Georgetown Basketball: June 2010 News Archive
Sometimes, rumors are just that--rumors.
In an sports era where web sites have consistently scooped major newspapers and media outlets on college football realignment news, WKMG-TV in Orlando joined the scoop wagon, reporting that Central Florida and Memphis were joining the Big East, with an announcement early next week. Unfortunately, the Big East flatly denied the story.
Columnist Dick Vitale picks Georgetown #21 in an early pre-season poll on the ESPN.com web site, one of four Big East teams in his top 25.
A piece of Georgetown basketball history is no more, as bulldozers at Syracuse University are gutting Manley Field House, site of the Hoyas' epic 52-50 win over the #2-ranked Orangemen in February, 1980, the first season of Big East play.
The return game with Temple has been confirmed--a Dec. 9 game at the Liacouras Center in Philadelphia, per the Temple athletics web site.
A verbal commit from the high school class of 2012 has apparently decommitted to join former assistant David Cox at Rutgers, according to various media reports. Forward Jordan Goodman, a 2011 high school recruit since reclassified to 2012, will commit to Rutgers instead, reports the Newark Star-Ledger.
Neither school can comment on the news since Goodman has not signed a letter of intent with either school.
A member of the Big East advisory board tells the Washington Examiner that the Big East remains open to expansion, but will not poach schools currently in conferences.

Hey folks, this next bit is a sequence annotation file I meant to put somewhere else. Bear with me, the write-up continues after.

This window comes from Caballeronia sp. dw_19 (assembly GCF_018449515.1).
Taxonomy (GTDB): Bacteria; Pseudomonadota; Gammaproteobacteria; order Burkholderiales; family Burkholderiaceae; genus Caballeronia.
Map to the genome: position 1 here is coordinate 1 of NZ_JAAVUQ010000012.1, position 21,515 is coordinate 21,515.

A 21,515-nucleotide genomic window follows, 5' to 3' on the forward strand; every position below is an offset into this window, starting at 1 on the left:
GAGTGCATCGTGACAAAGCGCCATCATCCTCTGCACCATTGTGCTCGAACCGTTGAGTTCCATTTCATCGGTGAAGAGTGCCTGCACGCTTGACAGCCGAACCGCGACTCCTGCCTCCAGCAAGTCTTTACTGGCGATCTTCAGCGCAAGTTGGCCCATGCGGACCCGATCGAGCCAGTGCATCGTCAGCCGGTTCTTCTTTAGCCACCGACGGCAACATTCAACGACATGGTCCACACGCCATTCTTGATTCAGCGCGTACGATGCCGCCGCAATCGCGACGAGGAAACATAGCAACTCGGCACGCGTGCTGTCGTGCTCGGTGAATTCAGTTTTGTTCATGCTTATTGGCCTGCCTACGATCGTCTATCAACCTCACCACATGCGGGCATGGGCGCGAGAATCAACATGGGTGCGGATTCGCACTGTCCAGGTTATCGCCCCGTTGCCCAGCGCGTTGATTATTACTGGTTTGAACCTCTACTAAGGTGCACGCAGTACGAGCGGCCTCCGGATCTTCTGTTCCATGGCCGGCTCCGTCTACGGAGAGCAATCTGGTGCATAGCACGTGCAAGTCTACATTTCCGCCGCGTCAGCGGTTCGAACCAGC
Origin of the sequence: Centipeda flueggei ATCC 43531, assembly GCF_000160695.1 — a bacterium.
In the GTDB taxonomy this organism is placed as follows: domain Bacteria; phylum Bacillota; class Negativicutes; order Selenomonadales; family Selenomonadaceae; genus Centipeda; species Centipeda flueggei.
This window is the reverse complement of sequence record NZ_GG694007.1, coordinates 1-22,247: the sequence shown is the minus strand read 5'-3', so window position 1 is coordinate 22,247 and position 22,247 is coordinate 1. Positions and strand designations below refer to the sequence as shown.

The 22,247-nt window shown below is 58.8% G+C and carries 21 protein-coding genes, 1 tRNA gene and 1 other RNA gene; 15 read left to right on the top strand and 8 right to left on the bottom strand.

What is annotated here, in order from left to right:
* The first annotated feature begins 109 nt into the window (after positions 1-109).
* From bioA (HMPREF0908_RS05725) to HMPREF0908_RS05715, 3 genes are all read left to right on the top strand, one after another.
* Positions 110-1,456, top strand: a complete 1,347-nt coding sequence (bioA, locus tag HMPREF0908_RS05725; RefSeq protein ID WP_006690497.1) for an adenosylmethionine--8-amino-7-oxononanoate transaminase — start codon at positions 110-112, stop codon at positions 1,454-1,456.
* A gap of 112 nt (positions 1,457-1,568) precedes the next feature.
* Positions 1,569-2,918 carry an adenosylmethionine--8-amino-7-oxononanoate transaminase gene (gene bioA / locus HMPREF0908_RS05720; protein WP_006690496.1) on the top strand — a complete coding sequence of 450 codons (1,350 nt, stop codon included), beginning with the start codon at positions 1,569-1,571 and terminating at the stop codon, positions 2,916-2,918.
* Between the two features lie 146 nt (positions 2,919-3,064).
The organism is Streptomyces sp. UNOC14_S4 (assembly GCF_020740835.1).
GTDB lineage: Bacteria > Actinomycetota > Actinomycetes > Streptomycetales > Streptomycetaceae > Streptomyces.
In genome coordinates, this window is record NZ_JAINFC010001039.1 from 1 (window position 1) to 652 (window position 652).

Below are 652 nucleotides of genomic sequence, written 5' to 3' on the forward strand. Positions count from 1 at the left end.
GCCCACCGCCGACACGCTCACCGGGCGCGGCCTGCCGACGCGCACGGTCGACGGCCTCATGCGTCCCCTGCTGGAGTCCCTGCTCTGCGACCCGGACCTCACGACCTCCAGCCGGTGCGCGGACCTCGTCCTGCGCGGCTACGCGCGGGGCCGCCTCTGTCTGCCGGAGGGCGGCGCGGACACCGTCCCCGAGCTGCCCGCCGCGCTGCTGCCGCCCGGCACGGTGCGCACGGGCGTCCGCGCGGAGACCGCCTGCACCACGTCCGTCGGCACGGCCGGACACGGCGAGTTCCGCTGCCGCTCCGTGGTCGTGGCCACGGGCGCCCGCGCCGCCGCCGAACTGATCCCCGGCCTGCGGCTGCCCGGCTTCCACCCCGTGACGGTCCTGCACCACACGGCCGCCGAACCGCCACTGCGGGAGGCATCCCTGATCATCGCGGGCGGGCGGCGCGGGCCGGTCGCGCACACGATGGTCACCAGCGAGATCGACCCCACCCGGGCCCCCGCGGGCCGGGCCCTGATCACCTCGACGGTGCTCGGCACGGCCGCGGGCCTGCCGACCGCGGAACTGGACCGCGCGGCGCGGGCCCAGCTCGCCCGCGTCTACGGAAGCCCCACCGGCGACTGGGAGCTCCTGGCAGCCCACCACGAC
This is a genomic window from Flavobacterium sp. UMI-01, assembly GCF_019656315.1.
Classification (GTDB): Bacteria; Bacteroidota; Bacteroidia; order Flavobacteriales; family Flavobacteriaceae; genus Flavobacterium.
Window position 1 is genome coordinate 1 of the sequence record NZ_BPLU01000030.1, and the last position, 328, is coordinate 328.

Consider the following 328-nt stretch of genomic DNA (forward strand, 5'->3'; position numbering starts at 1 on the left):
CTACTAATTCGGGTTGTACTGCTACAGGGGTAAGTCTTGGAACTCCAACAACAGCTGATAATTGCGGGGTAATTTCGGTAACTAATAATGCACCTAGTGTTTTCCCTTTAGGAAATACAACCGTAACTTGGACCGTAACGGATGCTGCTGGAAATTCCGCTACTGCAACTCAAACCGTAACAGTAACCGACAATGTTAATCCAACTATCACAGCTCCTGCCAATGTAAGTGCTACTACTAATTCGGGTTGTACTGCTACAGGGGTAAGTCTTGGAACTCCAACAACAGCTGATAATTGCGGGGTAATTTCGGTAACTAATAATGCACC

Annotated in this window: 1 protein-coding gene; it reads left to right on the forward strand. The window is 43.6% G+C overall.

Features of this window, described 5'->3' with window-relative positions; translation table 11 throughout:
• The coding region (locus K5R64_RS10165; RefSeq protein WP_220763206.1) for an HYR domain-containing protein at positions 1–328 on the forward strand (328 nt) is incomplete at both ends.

The unnamed official told columnist Jim Williams that "We are monitoring what is going on and at the same time formulating our own plans for possible expansion. One thing is certain and that is we will not poach or attempt to talk a school from another conference into joining the Big East. Should there be interest in joining the conference we will always listen but we are not recruiting schools to the Big East."
As to possible displaced Big XII schools such as Kansas or Missouri, the official said "I will not speculate on what happens with those schools until there is some sort of resolution. I will say this about our plans going forward we have always had an open door policy with regards to adding schools and that will continue. There is no doubt in my mind that we will be adding schools to the conference," but noted that no current Big East schools are targeted for removal to accommodate this expansion.
Williams also refuted a claim by a Providence Journal blogger that Georgetown and PC would block any further expansion efforts.